In an online auction organized by Cancer Gets LOST, bidders won pop culture-inspired memorabilia such as The Wheel of Time script covers signed by the entire cast, a Funko Pop action figure signed by the late Stan Lee, and a rare cast/crew exclusive LOST yearbook.
The prizes were epic, but the ultimate winner was the Colorectal Cancer Alliance, which accepted a $52,000 donation from the auction’s proceeds.
“We are incredibly thankful for Cancer Gets LOST and every auction participant who helped move our mission forward,” said Megan Scotti, Manager of Peer-to-Peer Fundraising at the Alliance. “Not only did the auction get us closer to ending the second deadliest cancer in the U.S., but it also inspired awareness around a disease that too few people know and talk about.”
Cancer Gets LOST, a 501c3-sponsored organization that raises money for various cancer charities via online and live auctions of rare and autographed pop culture memorabilia, was co-founded by Jo Garfein and Jared Wong in 2010. The organization focuses on channeling all fandoms toward the greater good, and has done so with great success since its first online charity auction in 2012.
“We chose the Colorectal Cancer Alliance as the beneficiary of this year’s auction because two dear friends of ours had recently and bravely battled colon cancer. They are thankfully now in remission!” Garfein said. “CGL’s ongoing mission is to fundraise for and raise awareness about various cancer charities via our charity auctions. And thanks to the collective kindness of pop culture fans around the world, we were honored to have been able to raise $52,000 for the Colorectal Cancer Alliance this year.”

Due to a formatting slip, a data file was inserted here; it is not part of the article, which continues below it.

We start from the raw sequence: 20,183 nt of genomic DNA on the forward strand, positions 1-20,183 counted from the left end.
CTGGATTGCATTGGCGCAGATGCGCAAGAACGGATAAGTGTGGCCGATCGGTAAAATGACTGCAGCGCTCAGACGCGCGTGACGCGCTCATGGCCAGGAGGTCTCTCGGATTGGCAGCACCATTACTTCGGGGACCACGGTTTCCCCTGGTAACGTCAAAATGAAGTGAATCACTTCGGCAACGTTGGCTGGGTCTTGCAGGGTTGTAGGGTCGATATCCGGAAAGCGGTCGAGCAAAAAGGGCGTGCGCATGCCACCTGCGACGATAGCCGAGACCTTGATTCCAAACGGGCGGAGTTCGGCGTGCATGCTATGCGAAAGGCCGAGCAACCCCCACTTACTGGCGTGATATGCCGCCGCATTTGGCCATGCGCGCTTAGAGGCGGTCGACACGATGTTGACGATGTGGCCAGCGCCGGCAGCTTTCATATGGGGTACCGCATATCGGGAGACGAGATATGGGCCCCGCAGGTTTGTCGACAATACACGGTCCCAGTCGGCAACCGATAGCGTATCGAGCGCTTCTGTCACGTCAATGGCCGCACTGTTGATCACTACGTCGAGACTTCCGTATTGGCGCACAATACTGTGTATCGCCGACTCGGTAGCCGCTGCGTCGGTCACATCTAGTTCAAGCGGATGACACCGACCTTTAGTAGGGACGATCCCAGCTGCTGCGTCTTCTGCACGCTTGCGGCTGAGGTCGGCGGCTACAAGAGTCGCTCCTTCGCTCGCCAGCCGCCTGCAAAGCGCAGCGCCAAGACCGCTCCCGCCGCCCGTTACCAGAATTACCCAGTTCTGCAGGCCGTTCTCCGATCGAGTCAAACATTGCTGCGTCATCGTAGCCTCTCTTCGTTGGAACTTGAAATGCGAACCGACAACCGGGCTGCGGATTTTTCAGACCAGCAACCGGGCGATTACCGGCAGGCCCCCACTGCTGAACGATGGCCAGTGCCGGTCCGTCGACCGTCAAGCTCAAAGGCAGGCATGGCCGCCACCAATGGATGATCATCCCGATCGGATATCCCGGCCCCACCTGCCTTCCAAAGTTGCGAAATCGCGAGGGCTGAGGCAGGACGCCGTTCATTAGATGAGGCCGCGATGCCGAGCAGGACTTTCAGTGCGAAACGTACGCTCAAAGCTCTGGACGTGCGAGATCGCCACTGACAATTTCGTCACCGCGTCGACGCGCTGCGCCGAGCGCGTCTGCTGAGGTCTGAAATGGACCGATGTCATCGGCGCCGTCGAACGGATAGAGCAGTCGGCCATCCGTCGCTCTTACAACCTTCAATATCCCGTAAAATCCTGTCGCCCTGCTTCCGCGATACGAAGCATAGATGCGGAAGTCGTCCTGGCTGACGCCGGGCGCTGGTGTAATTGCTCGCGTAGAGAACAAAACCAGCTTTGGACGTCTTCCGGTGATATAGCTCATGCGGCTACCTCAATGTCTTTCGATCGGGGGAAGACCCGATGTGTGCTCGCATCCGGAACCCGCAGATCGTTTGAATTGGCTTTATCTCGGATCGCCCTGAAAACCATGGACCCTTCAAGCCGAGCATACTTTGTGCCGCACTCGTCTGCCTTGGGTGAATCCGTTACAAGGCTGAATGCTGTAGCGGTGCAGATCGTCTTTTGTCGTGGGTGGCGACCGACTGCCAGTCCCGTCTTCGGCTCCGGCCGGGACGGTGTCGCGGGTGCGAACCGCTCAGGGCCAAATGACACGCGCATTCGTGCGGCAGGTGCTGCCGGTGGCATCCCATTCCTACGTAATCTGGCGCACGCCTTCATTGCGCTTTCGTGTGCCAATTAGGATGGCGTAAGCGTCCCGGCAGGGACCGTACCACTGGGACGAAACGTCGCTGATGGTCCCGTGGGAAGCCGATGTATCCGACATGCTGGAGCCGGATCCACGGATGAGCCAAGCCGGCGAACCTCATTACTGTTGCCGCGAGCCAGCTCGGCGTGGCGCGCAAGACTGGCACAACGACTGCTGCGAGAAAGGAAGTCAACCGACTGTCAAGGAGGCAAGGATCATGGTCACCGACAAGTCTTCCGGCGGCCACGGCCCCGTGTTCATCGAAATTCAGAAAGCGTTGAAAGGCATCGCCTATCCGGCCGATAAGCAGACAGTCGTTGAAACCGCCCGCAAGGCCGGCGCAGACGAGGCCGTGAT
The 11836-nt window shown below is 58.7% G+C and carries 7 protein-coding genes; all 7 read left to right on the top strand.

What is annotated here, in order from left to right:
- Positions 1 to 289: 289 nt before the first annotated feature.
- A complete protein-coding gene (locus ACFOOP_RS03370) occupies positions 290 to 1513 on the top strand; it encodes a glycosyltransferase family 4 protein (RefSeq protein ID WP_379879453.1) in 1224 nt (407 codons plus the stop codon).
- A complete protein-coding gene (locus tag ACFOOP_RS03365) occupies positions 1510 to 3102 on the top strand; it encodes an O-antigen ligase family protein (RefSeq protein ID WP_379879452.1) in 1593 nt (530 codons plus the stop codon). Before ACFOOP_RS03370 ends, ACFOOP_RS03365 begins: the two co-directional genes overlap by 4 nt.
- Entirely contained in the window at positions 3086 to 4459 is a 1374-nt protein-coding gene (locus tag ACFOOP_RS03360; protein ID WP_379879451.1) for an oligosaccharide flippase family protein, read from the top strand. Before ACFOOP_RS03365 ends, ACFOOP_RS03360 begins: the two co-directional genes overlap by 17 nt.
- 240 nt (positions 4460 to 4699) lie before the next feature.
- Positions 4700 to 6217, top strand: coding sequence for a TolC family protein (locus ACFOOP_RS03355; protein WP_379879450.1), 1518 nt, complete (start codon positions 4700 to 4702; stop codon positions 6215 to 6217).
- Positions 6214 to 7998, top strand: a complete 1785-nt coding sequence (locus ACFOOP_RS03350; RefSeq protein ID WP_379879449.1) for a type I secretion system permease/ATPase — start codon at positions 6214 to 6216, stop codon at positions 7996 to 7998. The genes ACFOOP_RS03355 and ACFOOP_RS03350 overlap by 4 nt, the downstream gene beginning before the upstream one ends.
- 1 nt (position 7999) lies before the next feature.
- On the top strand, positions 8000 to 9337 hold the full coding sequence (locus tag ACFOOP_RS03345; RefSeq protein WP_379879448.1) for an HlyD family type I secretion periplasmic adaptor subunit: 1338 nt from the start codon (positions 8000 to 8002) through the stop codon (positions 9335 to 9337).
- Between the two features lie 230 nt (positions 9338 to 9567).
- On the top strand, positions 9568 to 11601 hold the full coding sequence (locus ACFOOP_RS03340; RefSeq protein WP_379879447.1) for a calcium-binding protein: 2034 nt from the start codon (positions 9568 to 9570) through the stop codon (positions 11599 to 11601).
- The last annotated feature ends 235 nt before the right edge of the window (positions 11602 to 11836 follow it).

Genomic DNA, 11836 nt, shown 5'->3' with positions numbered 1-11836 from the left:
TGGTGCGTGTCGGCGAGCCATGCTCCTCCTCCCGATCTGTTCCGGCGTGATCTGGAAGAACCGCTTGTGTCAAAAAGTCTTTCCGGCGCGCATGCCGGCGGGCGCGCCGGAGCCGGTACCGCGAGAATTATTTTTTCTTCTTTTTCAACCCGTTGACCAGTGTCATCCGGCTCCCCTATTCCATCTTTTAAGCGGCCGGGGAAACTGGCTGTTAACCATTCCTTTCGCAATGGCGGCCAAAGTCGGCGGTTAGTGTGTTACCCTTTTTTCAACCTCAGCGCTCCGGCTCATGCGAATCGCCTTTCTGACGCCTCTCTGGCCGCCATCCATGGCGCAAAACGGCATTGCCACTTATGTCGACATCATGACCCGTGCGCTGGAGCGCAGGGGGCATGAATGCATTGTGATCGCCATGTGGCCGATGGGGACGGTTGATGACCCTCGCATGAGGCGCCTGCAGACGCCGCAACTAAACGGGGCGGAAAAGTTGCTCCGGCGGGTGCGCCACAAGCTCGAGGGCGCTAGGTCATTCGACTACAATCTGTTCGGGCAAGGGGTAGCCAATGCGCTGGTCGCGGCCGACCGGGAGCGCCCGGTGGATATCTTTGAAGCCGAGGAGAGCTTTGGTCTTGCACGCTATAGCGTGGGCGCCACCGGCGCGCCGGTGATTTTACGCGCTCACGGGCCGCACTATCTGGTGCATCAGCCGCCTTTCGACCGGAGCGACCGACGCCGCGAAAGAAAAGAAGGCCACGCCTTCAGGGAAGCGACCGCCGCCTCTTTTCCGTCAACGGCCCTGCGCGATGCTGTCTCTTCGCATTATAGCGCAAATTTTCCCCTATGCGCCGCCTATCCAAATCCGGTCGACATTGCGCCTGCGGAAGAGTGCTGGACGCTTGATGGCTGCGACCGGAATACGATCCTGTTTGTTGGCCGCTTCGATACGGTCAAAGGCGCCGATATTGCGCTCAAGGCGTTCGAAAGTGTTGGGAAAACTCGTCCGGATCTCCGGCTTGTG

The Alliance is the nation’s leading non-profit organization dedicated to ending colorectal cancer. Its programs to screen, care, and cure this disease have touched more than two million people, while bringing awareness to many more. Its popular screening quiz provides users with a free personalized screening recommendation based on their individual risk level.
Colorectal cancer is largely preventable with screening and highly treatable when caught early, yet it remains the second deadliest and fourth-most common cancer in the United States.
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